What if the UK’s “cash card” didn’t work any more?
What’s the politics if the UK lost its AAA credit rating?
While the Lockerbie release story has been dominating the news a more bread and butter issue has received scant coverage yet has the potential to have an even bigger impact on the election campaign.
The governmentâ€™s borrowing figures for July were much worse than expected – and needless to say, expectations werenâ€™t healthy to start with. The scale of the battering that the public finances have taken in the recession is unprecedented in peacetime and is putting strain on Britainâ€™s top-ranked AAA credit rating.
In May, the credit rating agency Standard & Poorâ€™s put the UK on â€˜negative watchâ€™ indicating that a future downgrade was a reasonable possibility. The further decline in the state of the public finances will have brought that possibility even more into play.
To put it into context, the governmentâ€™s budget forecast was for it to put at least Â£3,000 on the nationâ€™s credit card for every man, woman and child in the country this year, and similar amounts next year and the year after. That number may well now be low. In three yearsâ€™ time, a family of four will in effect owe the money markets getting on for Â£40,000 more than they did before the credit crunch. Admittedly, thatâ€™s a simplistic analysis but not a wholly inaccurate one.
Were the UK to be downgraded, it would not be the end of the world by any means. Many countries have lesser ratings, including some very large and advanced economies, Japan being the most obvious (and for the same reason – the level of public debt is very high). Even so, the symbolic impact might be of more import than the economic one in terms of how it plays politically.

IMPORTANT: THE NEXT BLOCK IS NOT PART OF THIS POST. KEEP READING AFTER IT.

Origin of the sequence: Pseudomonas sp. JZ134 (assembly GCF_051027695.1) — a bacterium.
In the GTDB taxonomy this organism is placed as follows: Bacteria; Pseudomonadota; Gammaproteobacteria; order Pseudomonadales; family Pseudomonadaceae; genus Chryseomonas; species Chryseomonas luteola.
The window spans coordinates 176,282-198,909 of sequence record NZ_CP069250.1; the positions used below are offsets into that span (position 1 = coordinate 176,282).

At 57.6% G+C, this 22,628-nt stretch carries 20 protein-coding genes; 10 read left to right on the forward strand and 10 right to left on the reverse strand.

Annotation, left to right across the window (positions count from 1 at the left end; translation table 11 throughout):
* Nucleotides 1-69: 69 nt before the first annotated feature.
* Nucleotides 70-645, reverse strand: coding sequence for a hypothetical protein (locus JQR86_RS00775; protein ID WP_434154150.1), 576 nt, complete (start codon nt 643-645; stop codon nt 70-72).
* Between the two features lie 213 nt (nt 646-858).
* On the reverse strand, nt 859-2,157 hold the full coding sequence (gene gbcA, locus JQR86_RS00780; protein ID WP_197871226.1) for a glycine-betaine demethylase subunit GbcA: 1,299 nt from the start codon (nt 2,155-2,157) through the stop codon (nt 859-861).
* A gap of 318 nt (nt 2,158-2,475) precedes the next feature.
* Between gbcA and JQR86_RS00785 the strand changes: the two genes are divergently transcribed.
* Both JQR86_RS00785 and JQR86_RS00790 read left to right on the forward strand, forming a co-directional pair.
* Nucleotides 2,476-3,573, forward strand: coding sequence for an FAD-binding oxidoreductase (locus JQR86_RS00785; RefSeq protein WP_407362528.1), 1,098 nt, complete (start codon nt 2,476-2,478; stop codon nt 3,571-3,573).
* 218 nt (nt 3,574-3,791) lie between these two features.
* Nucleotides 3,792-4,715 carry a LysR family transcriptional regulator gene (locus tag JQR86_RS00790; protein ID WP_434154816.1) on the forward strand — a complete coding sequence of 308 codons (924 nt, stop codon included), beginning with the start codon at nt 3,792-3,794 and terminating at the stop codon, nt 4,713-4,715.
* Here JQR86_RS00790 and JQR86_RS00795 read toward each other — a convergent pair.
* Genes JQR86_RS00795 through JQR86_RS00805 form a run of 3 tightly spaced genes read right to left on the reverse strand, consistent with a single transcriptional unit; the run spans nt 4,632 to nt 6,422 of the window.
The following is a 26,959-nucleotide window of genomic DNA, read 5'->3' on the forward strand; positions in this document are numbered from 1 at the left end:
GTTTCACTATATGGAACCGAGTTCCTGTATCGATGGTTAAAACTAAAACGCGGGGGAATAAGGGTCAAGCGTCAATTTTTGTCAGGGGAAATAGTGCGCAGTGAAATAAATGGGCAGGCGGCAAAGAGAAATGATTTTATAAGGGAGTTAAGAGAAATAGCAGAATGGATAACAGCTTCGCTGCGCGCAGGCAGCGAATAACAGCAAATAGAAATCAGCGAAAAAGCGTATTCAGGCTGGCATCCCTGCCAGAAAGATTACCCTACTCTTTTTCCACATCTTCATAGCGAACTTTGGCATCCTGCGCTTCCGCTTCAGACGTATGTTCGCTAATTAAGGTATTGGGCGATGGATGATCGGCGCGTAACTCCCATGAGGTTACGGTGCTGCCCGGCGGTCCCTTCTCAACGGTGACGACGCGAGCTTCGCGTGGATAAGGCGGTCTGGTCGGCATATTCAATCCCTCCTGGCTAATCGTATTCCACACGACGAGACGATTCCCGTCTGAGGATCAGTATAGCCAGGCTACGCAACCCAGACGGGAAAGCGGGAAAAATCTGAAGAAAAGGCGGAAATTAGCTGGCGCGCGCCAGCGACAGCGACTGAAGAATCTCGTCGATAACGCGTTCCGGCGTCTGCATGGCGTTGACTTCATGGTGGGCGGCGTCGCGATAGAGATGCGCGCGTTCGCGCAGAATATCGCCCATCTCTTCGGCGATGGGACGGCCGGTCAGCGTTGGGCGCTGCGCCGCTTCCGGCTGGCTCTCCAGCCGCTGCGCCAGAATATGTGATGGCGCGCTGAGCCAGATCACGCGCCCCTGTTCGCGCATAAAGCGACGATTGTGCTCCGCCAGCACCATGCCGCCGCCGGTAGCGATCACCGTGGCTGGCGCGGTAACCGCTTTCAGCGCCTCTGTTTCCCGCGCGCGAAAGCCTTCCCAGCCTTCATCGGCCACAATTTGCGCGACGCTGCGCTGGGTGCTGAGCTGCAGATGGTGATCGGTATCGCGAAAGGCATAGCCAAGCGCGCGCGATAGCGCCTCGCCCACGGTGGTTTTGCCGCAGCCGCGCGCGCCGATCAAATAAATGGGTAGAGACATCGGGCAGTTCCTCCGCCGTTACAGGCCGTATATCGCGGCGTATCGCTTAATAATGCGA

Britain has always enjoyed the top credit rating available and were the country to lose that centuries-old standing there would be a degree of humiliation that went with it, which could affect perceptions of Labour for a generation
It would surely also make any election campaign Labour might have been planning based on â€˜Tory cutsâ€™ less plausible as while those cuts would surely come, the public would be less likely to believe that Labour could stave them off either or that if they could, the price in taxes would be heavy. By the same token, the rather less likely (and less dramatic) removal of the negative outlook for Britainâ€™s rating would bolster the governmentâ€™s claims as to their handling of the crisis.
As yet, a downgrade is not an imminent prospect. Only one agency has issued a negative outlook and the election due within the next year means thereâ€™s enough political uncertainty to hold off medium-term judgements. That said, there are still the autumn statement and 2010 budget to come and one or both could change the agenciesâ€™ minds, elections notwithstanding. Likewise, a few more months of deficits being so much over projections could result in the same event.
I’m not an economist but my guess is that the chances of at least one agency issuing a downgrade before the election are odds-against but not heavily so and were it to happen, who knows how long it would hurt Brown’s party?